There’s nothing particularly wrong with Homer Bailey, his manager said Sunday, nothing that the Twins should be worried about.
Then again, this season you worry about absolutely everything.
“Homer seems like he’s very functional and feeling decent right now,” Rocco Baldelli said. “But not quite to the point where we would want to put him out there and start.”
Bailey developed a mild case of tendinitis in his pitching arm after last Tuesday’s victory over St. Louis, Baldelli said, and the team originally decided to give him an extra day of rest, and utilize the extra depth afforded by a 30-man roster, by scheduling a bullpen game for Sunday. But when Bailey’s biceps was still sore, the Twins chose to give him an extra week of rest.
Bailey went on the 10-day injured list before Sunday’s game — due to backdating, he’s eligible to return as soon as Saturday — and the Twins called up righthander Sean Poppen from their St. Paul camp.
“It didn’t resolve itself at the pace we were hoping, so we’re going to give him the time,” Baldelli said of Bailey, who limited the Cardinals to two runs over five innings in his Twins debut last week. “We’re going to let him feel better and wait a little bit before we just send him out there. We want our guys ready for the long haul.”
Poppen, a lanky Harvard alumnus whom the Twins drafted in the 14th round in 2016, appeared in four games in relief for the Twins last June and July.
Bailey’s soreness, along with a rash of pitching injuries around the league after a brief summer training camp, figures to only add to the Twins’ caution with their pitchers. Jake Odorizzi is already on the injured list with lower back soreness — he’s scheduled to throw in the bullpen on Monday, the first step toward a return — and Baldelli has yet to announce his pitching plans for this week’s four games with the Pirates.
Lewis Thorpe, who has appeared in a relief role twice so far, will start against Pittsburgh on Monday, but Baldelli hasn’t said whether Rich Hill will pitch Tuesday; the Twins are being especially careful with the 40-year-old as he recovers from elbow surgery.
Garver breaks out
The Twins hit only one home run Sunday, but it was notable for a few reasons. For one thing, Mitch Garver hit it — which clearly came as a relief to the catcher, who even pointed at the spot the ball landed as he rounded second base.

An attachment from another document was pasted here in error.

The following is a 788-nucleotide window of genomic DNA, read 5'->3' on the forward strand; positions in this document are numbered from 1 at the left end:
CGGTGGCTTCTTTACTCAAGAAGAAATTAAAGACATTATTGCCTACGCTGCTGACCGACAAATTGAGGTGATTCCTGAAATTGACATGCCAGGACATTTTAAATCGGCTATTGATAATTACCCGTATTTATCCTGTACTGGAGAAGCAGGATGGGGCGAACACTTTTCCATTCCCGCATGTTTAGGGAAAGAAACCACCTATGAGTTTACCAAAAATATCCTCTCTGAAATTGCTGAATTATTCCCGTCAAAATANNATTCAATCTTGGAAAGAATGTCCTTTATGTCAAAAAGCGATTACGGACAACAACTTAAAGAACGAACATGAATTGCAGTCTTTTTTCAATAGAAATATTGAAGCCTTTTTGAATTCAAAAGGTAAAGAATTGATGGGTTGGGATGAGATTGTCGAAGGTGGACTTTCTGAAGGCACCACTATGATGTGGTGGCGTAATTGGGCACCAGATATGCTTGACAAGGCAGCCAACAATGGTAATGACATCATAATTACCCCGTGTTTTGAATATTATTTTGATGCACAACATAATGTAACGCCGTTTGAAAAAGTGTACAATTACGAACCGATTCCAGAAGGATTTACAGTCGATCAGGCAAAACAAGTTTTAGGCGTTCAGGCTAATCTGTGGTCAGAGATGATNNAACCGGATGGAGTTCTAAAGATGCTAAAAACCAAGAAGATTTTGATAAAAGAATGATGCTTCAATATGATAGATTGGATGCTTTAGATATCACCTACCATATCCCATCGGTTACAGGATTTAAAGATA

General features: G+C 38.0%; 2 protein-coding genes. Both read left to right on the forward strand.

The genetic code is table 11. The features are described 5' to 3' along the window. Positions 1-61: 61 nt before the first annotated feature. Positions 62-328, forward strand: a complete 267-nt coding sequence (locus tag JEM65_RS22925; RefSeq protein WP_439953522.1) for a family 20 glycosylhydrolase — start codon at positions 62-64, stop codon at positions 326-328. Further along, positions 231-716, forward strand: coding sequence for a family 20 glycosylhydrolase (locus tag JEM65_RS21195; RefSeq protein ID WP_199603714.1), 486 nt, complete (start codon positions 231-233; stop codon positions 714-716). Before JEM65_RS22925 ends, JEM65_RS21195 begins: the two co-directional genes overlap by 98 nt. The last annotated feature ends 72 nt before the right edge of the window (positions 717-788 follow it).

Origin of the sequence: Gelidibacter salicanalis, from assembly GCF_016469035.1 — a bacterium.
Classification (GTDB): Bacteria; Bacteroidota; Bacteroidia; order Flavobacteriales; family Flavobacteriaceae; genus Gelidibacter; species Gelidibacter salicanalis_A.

“Obviously, it’s stressful to kind of get off to a slow start,” said Garver, who entered Sunday 0-for-9 on the homestand and 2-for-15 on the season. “I just needed to get back and find my rhythm. … I’m starting to feel back to normal, and that was a pretty exciting AB [at-bat] for me.”
Garver became the 10th Twin to homer this season, more than any other AL team (and tied with the Dodgers for most in the majors). He was the first to homer on a 3-2 count, and it marked the eighth game, of nine played, in which the Twins have homered.
That Minnesota is hitting home runs is hardly a surprise, considering the Twins set the all-time single-season record of 307 last year. The Twins have homered 16 times, which also ties them with the Dodgers for most in the majors, and 24 of their 46 runs scored this year (52.2 percent) have scored on homers. Last year, 51.4 percent of their runs were driven in by homers, a franchise record.
“The goal is to hit the ball hard. But as they start to recognize more pitches in the zone — and we have fouled off some pitches that have been good pitches to hit — I think some of our guys will start finding their way on base more, as well,” said hitting coach Edgar Varela. “We have gotten the results as far as homers. One week in, it’s good to have that.”
Two-hitters, times two
The Twins two-hit Cleveland on Aug. 1 and 2 this year. The last time they had back-to-back two-hitters was also on Aug. 1 and 2 — of 1986. One big difference? The Twins used nine different pitchers (and Trevor May in both games) to do it this year; in 1986, Bert Blyleven and Mike Smithson each had complete games in two-hitting the A’s in the Metrodome.